We waited years for THIS? Does Eminem assert his position as the rapper
by whom all others should be measured? Does he attack the pretenders to
his throne who've come up while he's been away? No, he makes a song
with a stupid pop chorus and attacks such targets as Jessica Simpson
and Jennifer Aniston. Not only is this not slightly daring, it's out-of-
date - how long is it since anyone, even the tabloids, cared remotely
about Jessica Simpson? This is not just a lame retread of the other
Currently all over Kerrang and NME, being presented as if they're the
only band who've ever made any sort of political statement, it's hard
to begrudge the KIng Blues their success, considering how long they've
slogged in the punk underground. This acoustic-lead song is bright and
jolly and a great summery pop song. The extent of the politics is the
line "we are all one people/that means we're all equal" - hmm, deep -
but hey, it's summer, let's just dance.
Short and sweet, and beautifully upbeat (I made a rhyme), Rubber Lover is a summer sound from an unlikely source. Marmaduke is the ambitious multi-album concept side project of Biffy Clyro's Simon Neil and JP Reid of Sucioperro, but do not let that lead you to believe the music is inaccessible. This is a great pop track from a great rock duo, with Neil's vocals familiar and soft, Scottish accent caressing your eardrums for a smile inducing track that is two seconds shy of two minutes. Pick up the download now.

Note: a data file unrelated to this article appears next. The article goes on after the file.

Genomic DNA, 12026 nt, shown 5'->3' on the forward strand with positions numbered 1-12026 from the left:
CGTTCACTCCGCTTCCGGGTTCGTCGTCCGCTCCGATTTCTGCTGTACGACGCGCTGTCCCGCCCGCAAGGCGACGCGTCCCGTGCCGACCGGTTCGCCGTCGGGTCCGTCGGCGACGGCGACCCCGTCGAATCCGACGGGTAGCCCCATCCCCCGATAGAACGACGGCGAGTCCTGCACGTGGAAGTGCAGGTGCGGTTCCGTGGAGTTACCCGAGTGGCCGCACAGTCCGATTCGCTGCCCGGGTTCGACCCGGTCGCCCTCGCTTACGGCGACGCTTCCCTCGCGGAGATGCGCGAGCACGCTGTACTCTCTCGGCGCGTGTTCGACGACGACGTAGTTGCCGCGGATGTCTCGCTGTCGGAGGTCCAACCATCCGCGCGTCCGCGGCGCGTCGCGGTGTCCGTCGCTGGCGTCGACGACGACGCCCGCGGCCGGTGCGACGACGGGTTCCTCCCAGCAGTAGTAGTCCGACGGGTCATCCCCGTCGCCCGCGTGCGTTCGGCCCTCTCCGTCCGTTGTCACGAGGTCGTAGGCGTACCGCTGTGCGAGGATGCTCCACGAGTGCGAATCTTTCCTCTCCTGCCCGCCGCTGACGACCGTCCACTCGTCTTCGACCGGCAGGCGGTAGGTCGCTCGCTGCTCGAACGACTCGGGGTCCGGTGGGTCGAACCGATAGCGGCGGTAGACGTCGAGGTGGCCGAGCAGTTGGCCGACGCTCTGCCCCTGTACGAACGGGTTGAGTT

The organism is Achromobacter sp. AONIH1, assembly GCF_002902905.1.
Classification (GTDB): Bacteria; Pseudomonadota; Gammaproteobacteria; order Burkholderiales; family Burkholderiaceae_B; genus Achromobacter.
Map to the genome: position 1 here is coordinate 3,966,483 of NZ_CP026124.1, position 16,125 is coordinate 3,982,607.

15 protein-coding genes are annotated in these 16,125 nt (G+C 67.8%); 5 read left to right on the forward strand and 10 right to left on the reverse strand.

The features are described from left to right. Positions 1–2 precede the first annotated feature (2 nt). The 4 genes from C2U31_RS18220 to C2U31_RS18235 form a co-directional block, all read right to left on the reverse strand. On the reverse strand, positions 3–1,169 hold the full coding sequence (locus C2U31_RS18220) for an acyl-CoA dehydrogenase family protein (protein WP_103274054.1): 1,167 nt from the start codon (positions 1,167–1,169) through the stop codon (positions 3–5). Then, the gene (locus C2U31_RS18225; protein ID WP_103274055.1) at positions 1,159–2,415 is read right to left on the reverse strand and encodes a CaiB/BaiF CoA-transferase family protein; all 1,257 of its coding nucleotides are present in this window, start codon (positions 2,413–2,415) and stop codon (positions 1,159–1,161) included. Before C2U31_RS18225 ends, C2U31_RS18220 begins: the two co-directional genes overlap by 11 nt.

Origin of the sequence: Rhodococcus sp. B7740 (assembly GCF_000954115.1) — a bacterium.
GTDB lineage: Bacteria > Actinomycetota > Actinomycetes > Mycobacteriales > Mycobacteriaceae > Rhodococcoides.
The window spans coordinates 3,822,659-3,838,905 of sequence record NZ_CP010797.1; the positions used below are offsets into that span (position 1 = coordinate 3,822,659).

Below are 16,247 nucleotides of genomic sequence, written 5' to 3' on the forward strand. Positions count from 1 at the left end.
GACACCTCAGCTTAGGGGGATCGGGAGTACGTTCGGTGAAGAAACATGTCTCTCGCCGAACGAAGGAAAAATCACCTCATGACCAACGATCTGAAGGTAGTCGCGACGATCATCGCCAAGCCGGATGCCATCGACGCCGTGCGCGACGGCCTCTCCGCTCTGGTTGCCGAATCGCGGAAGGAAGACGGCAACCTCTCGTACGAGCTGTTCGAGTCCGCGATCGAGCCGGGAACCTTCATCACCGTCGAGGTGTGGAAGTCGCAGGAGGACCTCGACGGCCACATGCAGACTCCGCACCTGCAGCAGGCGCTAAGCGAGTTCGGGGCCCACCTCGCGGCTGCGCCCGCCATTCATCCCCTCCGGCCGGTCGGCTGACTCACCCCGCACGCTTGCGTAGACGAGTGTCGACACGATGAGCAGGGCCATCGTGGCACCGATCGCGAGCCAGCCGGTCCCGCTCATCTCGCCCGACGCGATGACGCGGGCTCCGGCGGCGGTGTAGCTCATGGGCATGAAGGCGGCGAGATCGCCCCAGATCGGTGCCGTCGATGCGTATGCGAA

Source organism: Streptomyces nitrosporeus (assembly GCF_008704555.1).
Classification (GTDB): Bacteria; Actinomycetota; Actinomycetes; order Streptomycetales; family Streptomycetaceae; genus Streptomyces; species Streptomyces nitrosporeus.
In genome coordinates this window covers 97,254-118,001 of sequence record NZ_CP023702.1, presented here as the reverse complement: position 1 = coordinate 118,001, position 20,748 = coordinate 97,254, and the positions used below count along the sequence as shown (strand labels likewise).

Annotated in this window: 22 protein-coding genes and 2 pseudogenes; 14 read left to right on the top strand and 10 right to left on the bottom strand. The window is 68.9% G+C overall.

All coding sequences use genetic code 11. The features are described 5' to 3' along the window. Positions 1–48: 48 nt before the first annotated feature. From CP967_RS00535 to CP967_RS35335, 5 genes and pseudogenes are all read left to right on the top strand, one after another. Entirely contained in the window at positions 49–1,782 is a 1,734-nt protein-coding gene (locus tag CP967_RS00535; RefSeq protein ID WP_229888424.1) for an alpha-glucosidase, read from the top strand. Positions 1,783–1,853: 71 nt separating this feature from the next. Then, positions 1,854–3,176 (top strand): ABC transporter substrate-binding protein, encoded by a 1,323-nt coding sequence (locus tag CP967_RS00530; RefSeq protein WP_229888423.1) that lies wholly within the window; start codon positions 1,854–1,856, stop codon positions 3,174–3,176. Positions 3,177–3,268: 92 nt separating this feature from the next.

"The Century of Self" is the Austin, TX band ...And You Will Know Us By the Trail of Dead's latest effort. Not being terribly familiar with their prior work, under the impression that they might have been part of the Vans Warped Tour (the largest punk rock tour in my native United States), and highly skeptical of their pretentiously long band name, I was expecting dissonant screaming about fighting the power accompanied by unoriginal guitar work. However, I was pleasantly surprised and underestimated the maturity of this band.
First band of the evening are Vancouver’s A Textbook Tragedy, who unfortunately do not inspire much confidence with their generic brand of American metalcore. This isn’t to say that there was anything wrong with their set, Chris Bahris’ vocals could not be faulted and the kids certainly reacted to the beatdown-laden set with some energetic pit action, but I could not stop myself wishing I was watching Misery Signals instead.